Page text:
PNG Politics & the Facebook War for Votes

In March, I highlighted on The Garamut that the PNG 2012 National Election will be the most important election in our nation’s history due to two key reasons:

1) the crucial yet fragile period of time in our development as a nation-state which we currently find ourselves in; and

2) the participation and influence of Papua New Guineans before, during and after the election through social media networks.

I again raised in April the importance of social media when I argued that social media is helping to drive a new socio-political phenomena in PNG by opening up our people’s consciousness as a result of pipol pawa, social media and technology.

Since then, I have documented how Papua New Guinean politicians are using social media to actually campaign, and followed this up with the publication of the PNG Politics Social Media Directory – a compilation of PNG candidates and political parties on social media which is updated daily.

When examining the usage of social media by PNG candidates and politicians, Facebook is by far and large the most popular platform used.

This isn’t surprising, as statistics show that Facebook penetration in PNG is 1.57% compared to the country’s population and 77.90% in relation to number of Internet users. Furthermore, the total number of Facebook users in PNG is reaching 93,480 and grew by more than 20,240 in just the last 6 months.

Of the 46 registered political parties contesting the 2012 National Election, only 9 have active Facebook accounts. Of these political parties, there have been two particular parties that have managed to effectively use Facebook thanks to professional communication consultants – the People’s National Congress (Peter O’Neill), and the PNG Party (Belden Namah).

But in the race to be the most popular Papua New Guinean political party online, some interesting developments have been observed.

Of significant interest lately, has been the considerable growth in Facebook ‘Likes’ that the PNG Party has managed to accumulate over the past few days, especially when compared to PNC and other political parties – and more importantly, the demographics driving this surge:

As mentioned above, and pointed out by one of my Twitter followers, it is indeed odd that the PNG Party’s Facebook ‘Likes’ have grown by 440% in the past five days and most notably from the 13-17 years old age groups.

This is all the more surprising because the age distribution of Facebook users in PNG shows that the 13-17 years old age groups comprise only 15% of total internet users, with the lion-share 75% represented by the 18-44 years old age groups:

Presumably, because the PNG Party has the most ‘Liked’ Facebook page, it would be logical to assume that the most popular age group ‘talking about the page’ would represent either the 18-24, 25-34 or the 35-44 years old age groups.

This certainly is the case for People’s National Congress Party’s Facebook page, which has drawn its main support from the 18-24 years old age group.

Similarly, the People’s Movement for Change Party also demonstrates this correlation by drawing its main support from the 25-34 years old age group; and so too does the Triumph Heritage Empowerment Party.

A similar relationship is demonstrated by Robert Agorabe’s (the PNG candidate with the most ‘Likes’) Facebook page, whereby he is drawing most of his support from the 25-34 years old age group.

So why are we seeing an incredible turn-out of support for Belden Namah’s PNG Party from the under-represented and politically apathetic 13-17 years old age group?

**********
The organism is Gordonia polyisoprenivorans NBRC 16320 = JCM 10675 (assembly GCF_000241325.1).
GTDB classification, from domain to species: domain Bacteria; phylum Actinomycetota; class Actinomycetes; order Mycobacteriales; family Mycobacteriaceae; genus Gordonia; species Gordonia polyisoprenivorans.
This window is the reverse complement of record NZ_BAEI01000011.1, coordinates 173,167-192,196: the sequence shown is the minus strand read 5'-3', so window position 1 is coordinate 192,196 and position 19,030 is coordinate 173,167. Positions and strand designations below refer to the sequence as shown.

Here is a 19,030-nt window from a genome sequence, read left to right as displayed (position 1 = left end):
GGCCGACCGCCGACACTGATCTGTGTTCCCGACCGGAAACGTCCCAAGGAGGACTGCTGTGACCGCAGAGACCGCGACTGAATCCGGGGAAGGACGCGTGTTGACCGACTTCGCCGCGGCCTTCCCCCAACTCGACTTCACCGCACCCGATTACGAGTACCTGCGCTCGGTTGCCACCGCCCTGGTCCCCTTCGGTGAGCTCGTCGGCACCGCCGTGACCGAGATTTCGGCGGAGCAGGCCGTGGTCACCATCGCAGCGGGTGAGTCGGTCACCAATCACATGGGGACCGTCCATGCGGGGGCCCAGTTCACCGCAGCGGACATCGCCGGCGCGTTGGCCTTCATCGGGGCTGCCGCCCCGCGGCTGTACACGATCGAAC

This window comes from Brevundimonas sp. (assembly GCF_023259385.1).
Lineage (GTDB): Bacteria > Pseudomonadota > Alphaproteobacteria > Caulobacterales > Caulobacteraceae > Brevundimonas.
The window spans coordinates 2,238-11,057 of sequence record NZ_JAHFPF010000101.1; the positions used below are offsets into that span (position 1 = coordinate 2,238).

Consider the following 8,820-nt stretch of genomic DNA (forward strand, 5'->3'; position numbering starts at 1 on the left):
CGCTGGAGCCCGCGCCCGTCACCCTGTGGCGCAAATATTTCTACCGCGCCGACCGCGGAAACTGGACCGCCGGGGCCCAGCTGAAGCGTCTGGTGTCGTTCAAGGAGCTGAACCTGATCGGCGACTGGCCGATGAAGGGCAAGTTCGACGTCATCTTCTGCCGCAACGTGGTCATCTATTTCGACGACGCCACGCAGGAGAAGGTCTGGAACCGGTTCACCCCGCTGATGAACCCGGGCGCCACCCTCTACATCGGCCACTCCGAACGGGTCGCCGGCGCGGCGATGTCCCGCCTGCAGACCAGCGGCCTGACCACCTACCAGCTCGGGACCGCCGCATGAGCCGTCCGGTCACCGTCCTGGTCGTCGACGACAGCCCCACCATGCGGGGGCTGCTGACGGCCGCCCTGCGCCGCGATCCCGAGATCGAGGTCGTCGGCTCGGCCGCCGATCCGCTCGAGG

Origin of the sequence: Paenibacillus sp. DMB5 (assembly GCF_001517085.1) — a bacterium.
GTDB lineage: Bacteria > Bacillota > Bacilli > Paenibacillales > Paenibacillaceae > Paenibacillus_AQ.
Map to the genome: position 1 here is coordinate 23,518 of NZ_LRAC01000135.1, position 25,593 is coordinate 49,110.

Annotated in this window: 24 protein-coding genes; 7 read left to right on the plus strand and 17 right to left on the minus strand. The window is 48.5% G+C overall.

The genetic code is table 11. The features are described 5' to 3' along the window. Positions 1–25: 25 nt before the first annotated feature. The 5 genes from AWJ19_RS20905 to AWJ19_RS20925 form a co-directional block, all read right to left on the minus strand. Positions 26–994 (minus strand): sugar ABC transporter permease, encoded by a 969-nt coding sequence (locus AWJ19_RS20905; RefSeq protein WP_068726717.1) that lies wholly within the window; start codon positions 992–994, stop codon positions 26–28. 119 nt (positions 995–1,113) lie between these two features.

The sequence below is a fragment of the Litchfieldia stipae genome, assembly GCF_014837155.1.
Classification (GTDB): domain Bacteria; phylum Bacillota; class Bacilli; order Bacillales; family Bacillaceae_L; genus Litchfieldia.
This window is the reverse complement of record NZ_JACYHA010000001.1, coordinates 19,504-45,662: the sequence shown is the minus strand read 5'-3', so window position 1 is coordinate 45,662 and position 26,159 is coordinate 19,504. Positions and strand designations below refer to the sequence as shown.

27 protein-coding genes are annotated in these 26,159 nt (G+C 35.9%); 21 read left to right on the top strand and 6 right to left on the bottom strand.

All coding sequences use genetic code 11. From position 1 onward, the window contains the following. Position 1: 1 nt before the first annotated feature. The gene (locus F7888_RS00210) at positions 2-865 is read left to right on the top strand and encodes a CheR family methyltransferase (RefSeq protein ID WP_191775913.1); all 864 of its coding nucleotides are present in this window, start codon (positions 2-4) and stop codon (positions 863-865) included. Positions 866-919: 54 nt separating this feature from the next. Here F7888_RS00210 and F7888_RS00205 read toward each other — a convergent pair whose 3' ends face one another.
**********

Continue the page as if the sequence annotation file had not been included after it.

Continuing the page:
~ by Tavurvur on June 19, 2012.

6 Responses to “PNG Politics & the Facebook War for Votes”

  1. From what I’m seeing I think the facebook pages with the older following are more the middle class. So it’s people that are making a decision on policies and understanding the message of the facebook page owner.

    PNC’s lead is coming from a younger generations reaction to the way he’s done his marketing on TV, print and radio. In other words his advertising comes across as a smooth, polished ‘Digicel’ type advertisement which the younger population until now have only seen from a Digicel campaign.

  2. ….another thing with PNC and PNG Party, they have had extremely busy national schedules, travelling to almost every single Province in PNG. Their physical presence throughout the country and the media slight leaning towards covering them more in the majority of cases would help their FB numbers.

    • Fair points Manu. Obviously, 13-17 year olds can’t vote, so although they are driving the ‘popularity’ of the PNG Party online, I’m not sure what effect this will actually have when it comes to polling.

      No doubt their comprehensive campaign schedules as also helped them in terms of connecting with the Facebook users throughout PNG as well.

  3. Presumably the goal for the FB campaign is to extend the reach so that they reach their bottom line of getting more votes. Ironically, the majority of those reached that proceed to liking their page are the ones who are not eligible to vote in this coming elections! Perhaps a relook at the strategy to reach the right people and get them to LIKE.

    • ‘Jay’ – I think you’re quite right. The election is not at all like Christmas, where continued marketing to kids does have some effect on consumer trends, i.e. – kids pressuring their parents to buy them a certain present.

      Politics doesn’t work this way in terms of attracting votes, but PNG Party’s message is indeed getting out amongst the populace. Quite possibly, their influence with this younger group may bear some fruit down the road in the 2017 Election.

  4. Kids are on facebook more nowadays. You wont see me spending millions to gain facebook likes thats for sure. Especially when the target market is not being reached.

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